A key feature of emerging research on Eusebius is a focus on heretofore ignored or marginalized works. While he is still known best as the “Father of Church History,”  history was, in fact, but a part of Eusebius’ scholarship. As several of the papers in this volume make clear, Eusebius was a philologue,  and much of his corpus, including historical works like the Chronici Canones, were designed as tools for biblical study. Aaron Johnson and Elizabeth Penland have recently drawn attention to Eusebius’ role as a student within Pamphilus’ intellectual circle, and later, as an educator in his own right.  His successor, Acacius, and Eusebius of Emesa were among his mentees.  Indeed, current scholarship suggests that Eusebius’ work might be contextualized better as a development of the philological activities of Pamphilus’ circle than as propaganda for Constantinian politics. New work on the dating of Eusebius’ works reinforces this: about two-thirds of the Eusebian corpus (including the Ecclesiastical History, Gospel Preparation and Gospel Demonstration, and Chronological Canons) was begun (and much completed) before Constantine wrested control of the eastern empire from Licinius in 324. 
This would situate Eusebius’ theology not as “Nicene” or “Post-Nicene,” but as an important witness of theological speculation and controversy in the two decades preceding Alexander of Alexandria’s conflict with Arius and the ensuing “Arian” debacle. His theology of the Father and Son does not fit neatly into traditional mappings of “Arian” and “Nicene” theology. Instead, the theology of his later anti-Marcellan works is recognized as a development of ideas expressed in the earlier Gospel Preparation/Demonstration (even if with an avoidance of the label “second God” for the Son—a label occurring, in any case, only rarely in those earlier works). As several recent reconsiderations make clear, including Ilaria Ramelli’s essay within the present volume, Eusebius might be better described as a third-century theologian working to make sense of a changing theological landscape. Eusebius, for instance, could conceptualize the Son as a second cause at the same time that he could accept the term ὁμοουσίος. Eusebius, moreover, was involved in theological disputes decades before he had ever heard of Arius. The chronological range of his theological writing—from the Apology for Origen (ca. 309), through the Gospel Preparation and Gospel Demonstration (ca. 313–325), to his anti-Marcellan writings (ca. 330s)—represents a particularly important perspective for rethinking the development of fourth-century theologies.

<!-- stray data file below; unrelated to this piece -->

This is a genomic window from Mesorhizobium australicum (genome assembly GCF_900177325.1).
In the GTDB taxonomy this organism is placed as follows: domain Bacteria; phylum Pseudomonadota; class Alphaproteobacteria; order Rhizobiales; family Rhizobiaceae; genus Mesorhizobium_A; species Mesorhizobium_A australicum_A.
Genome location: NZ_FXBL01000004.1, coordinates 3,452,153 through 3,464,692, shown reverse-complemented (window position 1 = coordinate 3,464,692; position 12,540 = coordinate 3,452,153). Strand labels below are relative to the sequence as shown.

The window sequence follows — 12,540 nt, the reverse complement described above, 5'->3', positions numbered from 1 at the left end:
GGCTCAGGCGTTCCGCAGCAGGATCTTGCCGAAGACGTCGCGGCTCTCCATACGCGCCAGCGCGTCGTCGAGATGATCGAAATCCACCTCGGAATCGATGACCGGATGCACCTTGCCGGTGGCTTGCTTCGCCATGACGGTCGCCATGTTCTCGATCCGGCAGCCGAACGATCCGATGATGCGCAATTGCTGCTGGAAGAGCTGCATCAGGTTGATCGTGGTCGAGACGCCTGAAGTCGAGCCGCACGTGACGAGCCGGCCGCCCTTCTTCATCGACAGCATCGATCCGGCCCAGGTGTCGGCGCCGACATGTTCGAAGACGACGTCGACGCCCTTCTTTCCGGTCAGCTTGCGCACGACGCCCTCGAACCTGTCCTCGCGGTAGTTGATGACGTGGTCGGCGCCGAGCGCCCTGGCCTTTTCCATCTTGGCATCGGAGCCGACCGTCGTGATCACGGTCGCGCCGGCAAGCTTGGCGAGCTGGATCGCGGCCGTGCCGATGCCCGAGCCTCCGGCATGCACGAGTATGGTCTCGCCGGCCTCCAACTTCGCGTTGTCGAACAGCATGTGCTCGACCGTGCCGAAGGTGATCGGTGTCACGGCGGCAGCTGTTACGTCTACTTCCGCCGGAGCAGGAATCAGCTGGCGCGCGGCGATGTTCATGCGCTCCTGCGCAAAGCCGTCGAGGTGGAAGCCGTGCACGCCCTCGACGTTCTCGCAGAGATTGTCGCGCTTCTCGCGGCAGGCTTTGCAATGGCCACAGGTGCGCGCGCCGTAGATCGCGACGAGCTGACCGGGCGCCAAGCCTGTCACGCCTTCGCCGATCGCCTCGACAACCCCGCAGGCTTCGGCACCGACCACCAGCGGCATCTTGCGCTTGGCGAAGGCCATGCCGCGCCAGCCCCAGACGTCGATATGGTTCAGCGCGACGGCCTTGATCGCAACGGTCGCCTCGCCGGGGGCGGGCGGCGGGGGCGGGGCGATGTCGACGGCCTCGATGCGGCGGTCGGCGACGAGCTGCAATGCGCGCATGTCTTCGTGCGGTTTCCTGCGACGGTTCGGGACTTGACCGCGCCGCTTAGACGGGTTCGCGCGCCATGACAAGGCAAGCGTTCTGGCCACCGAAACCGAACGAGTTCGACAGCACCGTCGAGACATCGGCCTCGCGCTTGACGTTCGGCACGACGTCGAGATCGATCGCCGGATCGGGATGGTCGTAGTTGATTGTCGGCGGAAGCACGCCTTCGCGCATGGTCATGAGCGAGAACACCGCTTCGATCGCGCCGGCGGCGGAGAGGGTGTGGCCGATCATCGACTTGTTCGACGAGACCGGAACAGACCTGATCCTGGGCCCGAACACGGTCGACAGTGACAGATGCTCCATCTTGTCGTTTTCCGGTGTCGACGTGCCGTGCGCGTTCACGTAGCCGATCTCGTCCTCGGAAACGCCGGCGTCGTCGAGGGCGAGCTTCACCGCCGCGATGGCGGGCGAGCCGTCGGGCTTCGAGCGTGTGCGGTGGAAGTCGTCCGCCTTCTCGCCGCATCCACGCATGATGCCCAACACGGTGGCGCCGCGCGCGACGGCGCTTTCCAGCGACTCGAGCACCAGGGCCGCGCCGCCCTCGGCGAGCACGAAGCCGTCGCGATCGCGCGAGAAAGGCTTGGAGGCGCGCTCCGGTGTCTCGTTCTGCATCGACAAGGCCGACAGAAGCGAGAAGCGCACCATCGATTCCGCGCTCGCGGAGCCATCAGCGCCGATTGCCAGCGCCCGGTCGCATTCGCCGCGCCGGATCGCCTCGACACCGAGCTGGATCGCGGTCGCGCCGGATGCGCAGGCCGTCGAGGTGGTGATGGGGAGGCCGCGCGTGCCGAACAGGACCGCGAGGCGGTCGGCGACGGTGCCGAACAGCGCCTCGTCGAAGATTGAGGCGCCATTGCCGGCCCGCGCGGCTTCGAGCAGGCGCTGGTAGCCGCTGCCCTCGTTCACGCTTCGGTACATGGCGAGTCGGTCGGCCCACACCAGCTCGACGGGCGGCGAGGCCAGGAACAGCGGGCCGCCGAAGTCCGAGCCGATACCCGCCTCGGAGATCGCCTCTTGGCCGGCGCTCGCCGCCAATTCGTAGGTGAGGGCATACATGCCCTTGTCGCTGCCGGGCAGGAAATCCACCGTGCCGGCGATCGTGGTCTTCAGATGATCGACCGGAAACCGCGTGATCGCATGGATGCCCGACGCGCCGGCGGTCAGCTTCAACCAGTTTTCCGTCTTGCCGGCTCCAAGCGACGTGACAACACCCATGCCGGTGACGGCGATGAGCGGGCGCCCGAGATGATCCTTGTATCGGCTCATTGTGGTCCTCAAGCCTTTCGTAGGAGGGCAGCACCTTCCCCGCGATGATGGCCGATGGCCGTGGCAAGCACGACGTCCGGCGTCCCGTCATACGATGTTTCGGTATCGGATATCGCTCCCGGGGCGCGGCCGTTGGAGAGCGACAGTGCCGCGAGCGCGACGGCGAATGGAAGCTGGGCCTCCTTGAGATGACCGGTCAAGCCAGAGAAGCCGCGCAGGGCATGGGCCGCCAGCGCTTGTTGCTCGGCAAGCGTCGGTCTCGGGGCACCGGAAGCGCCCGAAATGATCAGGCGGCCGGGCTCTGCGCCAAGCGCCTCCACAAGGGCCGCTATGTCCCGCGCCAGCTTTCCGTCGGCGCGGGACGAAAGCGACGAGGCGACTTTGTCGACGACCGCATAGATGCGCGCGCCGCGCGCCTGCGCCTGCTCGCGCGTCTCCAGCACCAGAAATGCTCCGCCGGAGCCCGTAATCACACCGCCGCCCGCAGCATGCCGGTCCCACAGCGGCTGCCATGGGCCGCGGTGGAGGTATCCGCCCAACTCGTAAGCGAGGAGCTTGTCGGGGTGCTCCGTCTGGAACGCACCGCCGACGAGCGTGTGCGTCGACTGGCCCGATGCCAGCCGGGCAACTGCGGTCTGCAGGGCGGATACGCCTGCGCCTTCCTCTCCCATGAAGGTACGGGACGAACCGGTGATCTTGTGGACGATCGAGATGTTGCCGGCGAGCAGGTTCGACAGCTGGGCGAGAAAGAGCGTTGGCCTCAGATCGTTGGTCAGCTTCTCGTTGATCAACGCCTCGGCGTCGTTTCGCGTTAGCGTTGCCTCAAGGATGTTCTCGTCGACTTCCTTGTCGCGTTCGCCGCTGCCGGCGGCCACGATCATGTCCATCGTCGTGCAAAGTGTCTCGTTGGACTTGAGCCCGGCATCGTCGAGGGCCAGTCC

Other recent scholarship has shown that Eusebius’ theology, moreover, does not necessarily correspond point for point to his intellectual and political alliances. Eusebius was a “Eusebian,” that is, part of the network of Eastern bishops that worked in varying degrees of concert against the political and theological interests of Alexander of Alexandria and his successor, Athanasius. He was not a “Eusebian,” however, if the term is taken as Athansius would have it—as a loyal follower of Eusebius of Nicomedia. Recent scholarship paints a much more nuanced portrait of Eusebius’ role in fourth-century ecclesiastical politics.  Rather than someone who followed in lockstep with the bishop of Nicomedia, Eusebius is now recognized as a theological and episcopal power-player in his own right. Within this volume, Mark DelCogliano’s essay illuminates Eusebius’ important role in ecclesiastical alliances. Eusebius was about a half-generation older than Eusebius of Nicomedia and several other “Eusebians,” and as the dedications of his works and extant letters reveal, he anchored an alliance of bishops in Palestine and Phoenicia (e.g. Theodotus of Laodicea, Paulinus of Tyre, Patrophilus of Scythopolis). He played key roles in the Councils that deposed Athanasius and his allies Eustathius of Antioch and Marcellus of Ancyra.